Previously I’ve followed tutorials for embossing paper using a cardboard stencil and rubbing the back with a rounded tool, as per this tutorial, but it’s fiddly, time consuming and inconsistent. I’ve seen franking machines that use positive and negative aluminium dies, and thought I’d give it a go using things I had laying around. I’ve devised something that gives lovely results, simply, and is very easy to use – just slip the paper into the hinged die, and squeeze.
To test the theory first, I used a cut-out piece of copper sheet as a template and thermoplastic as my die-making material.
Starting with a 0.8mm thick ‘positive’ – an ivy leaf cut from copper sheet.
The two parts of the thermoplastic die are fused by heading and squishing the edges together – nice and springy.
A test sheet, showing how the ivy leaf die works. This is thin card.
Here’s a step-by step breakdown of the process of making a more involved die, suitable for making business cards. I was inspired by one of the images from my book ‘Duckie and Chickie Afloat’. For later versions, I’d like to add registration to site the paper accurately, and also explore multi-level or carved positives to give more intricate embossing.
This is the sheet of packaging plastic I used to make more positives. I think it’s about 1mm thick.
Heating up pellets of thermoplastic in hot water from the kettle. You can’t use plastic containers or it’ll stick.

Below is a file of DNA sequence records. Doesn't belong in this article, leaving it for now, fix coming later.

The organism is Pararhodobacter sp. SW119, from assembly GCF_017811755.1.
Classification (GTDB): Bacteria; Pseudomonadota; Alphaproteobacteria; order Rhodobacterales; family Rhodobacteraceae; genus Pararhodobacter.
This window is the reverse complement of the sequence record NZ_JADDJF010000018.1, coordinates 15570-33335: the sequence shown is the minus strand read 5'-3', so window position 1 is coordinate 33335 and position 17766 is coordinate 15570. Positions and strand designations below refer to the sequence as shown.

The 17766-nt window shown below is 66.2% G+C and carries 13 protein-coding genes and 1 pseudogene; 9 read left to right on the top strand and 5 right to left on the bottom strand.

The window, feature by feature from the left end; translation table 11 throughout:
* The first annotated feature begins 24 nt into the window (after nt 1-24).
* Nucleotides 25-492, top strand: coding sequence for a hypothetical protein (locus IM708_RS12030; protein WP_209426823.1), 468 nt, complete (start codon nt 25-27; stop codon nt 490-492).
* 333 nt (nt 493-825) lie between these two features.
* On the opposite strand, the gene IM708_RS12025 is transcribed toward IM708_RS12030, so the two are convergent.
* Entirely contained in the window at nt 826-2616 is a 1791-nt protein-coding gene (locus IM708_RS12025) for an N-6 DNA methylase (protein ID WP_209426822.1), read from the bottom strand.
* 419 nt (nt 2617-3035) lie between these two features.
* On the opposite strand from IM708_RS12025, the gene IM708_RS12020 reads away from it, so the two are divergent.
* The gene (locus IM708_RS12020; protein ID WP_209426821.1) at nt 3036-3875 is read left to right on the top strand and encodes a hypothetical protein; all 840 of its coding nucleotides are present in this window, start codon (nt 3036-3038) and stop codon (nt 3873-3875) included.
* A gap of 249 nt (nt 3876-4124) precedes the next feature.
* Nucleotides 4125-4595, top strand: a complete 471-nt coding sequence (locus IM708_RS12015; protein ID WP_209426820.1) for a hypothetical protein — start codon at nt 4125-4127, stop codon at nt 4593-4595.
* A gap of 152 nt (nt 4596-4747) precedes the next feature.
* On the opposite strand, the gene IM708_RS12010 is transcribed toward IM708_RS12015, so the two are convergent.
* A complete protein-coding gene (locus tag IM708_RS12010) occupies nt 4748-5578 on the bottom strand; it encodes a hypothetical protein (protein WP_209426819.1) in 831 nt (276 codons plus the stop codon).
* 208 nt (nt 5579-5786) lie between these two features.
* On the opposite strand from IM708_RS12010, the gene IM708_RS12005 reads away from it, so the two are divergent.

I placed the plastic template on a ceramic tile, smoothed over a wad of hot thermoplastic, and sandwiched it with another tile before standing carefully on the stack to squash things together.
Separating the tiles reveals the plastic positive is neatly embedded in the thermoplastic.
A nice neat impression.
Holding it up to the light shows the thinner area really nicely – I know it’s rather hard to spot in the photos.
Liberally coating the negative layer with oil (olive was closest) prevents the second layer of thermoplastic from sticking to the first when you push it into the crannies of the design.
After cleaning the two parts and holding them together, I reheated one edge until the thermoplastic was clear, soft and sticky again, and squeezed them together, locking the two parts and forming a cool springy hinge.
This is testing the embossing using some watercolour paper. Slightly dampening the paper made it a lot easier to make the impression.
This is slightly longer than a standard business card but I’m pretty pleased.